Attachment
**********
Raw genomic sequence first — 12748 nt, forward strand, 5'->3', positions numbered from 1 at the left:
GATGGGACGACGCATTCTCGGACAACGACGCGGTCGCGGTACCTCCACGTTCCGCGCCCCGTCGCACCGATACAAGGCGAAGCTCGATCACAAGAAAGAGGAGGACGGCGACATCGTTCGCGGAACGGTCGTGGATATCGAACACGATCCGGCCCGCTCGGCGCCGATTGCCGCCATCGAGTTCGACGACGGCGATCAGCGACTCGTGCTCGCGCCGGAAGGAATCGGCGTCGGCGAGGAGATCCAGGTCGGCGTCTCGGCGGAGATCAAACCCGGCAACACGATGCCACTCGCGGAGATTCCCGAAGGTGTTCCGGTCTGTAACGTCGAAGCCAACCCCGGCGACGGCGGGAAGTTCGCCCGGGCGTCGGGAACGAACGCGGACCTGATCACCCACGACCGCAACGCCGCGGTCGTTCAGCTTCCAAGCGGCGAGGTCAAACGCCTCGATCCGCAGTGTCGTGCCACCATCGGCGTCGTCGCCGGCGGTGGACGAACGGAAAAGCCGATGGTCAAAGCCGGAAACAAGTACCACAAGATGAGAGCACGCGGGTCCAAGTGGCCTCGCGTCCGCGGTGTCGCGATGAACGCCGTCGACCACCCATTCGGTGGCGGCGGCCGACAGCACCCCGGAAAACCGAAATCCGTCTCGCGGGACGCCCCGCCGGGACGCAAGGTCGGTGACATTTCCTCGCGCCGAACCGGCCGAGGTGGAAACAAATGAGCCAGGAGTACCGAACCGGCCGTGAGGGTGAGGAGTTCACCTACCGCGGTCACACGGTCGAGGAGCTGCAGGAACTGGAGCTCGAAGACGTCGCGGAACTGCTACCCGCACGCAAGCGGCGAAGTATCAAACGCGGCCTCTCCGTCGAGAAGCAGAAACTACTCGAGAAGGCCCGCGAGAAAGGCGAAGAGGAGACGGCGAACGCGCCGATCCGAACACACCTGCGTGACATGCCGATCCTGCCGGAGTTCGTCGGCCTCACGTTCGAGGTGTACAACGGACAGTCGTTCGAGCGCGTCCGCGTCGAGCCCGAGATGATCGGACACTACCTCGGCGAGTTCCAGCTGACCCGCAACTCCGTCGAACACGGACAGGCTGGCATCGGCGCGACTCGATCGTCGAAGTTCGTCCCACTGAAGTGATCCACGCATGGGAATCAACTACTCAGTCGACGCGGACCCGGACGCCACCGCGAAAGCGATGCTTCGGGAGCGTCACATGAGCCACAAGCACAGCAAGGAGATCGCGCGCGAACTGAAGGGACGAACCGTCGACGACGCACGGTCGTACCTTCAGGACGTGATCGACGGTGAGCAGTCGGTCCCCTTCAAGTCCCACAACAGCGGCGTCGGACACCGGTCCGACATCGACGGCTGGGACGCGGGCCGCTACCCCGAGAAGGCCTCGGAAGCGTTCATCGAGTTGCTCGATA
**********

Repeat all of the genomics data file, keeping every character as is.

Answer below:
Raw genomic sequence first — 12748 nt, forward strand, 5'->3', positions numbered from 1 at the left:
GATGGGACGACGCATTCTCGGACAACGACGCGGTCGCGGTACCTCCACGTTCCGCGCCCCGTCGCACCGATACAAGGCGAAGCTCGATCACAAGAAAGAGGAGGACGGCGACATCGTTCGCGGAACGGTCGTGGATATCGAACACGATCCGGCCCGCTCGGCGCCGATTGCCGCCATCGAGTTCGACGACGGCGATCAGCGACTCGTGCTCGCGCCGGAAGGAATCGGCGTCGGCGAGGAGATCCAGGTCGGCGTCTCGGCGGAGATCAAACCCGGCAACACGATGCCACTCGCGGAGATTCCCGAAGGTGTTCCGGTCTGTAACGTCGAAGCCAACCCCGGCGACGGCGGGAAGTTCGCCCGGGCGTCGGGAACGAACGCGGACCTGATCACCCACGACCGCAACGCCGCGGTCGTTCAGCTTCCAAGCGGCGAGGTCAAACGCCTCGATCCGCAGTGTCGTGCCACCATCGGCGTCGTCGCCGGCGGTGGACGAACGGAAAAGCCGATGGTCAAAGCCGGAAACAAGTACCACAAGATGAGAGCACGCGGGTCCAAGTGGCCTCGCGTCCGCGGTGTCGCGATGAACGCCGTCGACCACCCATTCGGTGGCGGCGGCCGACAGCACCCCGGAAAACCGAAATCCGTCTCGCGGGACGCCCCGCCGGGACGCAAGGTCGGTGACATTTCCTCGCGCCGAACCGGCCGAGGTGGAAACAAATGAGCCAGGAGTACCGAACCGGCCGTGAGGGTGAGGAGTTCACCTACCGCGGTCACACGGTCGAGGAGCTGCAGGAACTGGAGCTCGAAGACGTCGCGGAACTGCTACCCGCACGCAAGCGGCGAAGTATCAAACGCGGCCTCTCCGTCGAGAAGCAGAAACTACTCGAGAAGGCCCGCGAGAAAGGCGAAGAGGAGACGGCGAACGCGCCGATCCGAACACACCTGCGTGACATGCCGATCCTGCCGGAGTTCGTCGGCCTCACGTTCGAGGTGTACAACGGACAGTCGTTCGAGCGCGTCCGCGTCGAGCCCGAGATGATCGGACACTACCTCGGCGAGTTCCAGCTGACCCGCAACTCCGTCGAACACGGACAGGCTGGCATCGGCGCGACTCGATCGTCGAAGTTCGTCCCACTGAAGTGATCCACGCATGGGAATCAACTACTCAGTCGACGCGGACCCGGACGCCACCGCGAAAGCGATGCTTCGGGAGCGTCACATGAGCCACAAGCACAGCAAGGAGATCGCGCGCGAACTGAAGGGACGAACCGTCGACGACGCACGGTCGTACCTTCAGGACGTGATCGACGGTGAGCAGTCGGTCCCCTTCAAGTCCCACAACAGCGGCGTCGGACACCGGTCCGACATCGACGGCTGGGACGCGGGCCGCTACCCCGAGAAGGCCTCGGAAGCGTTCATCGAGTTGCTCGATA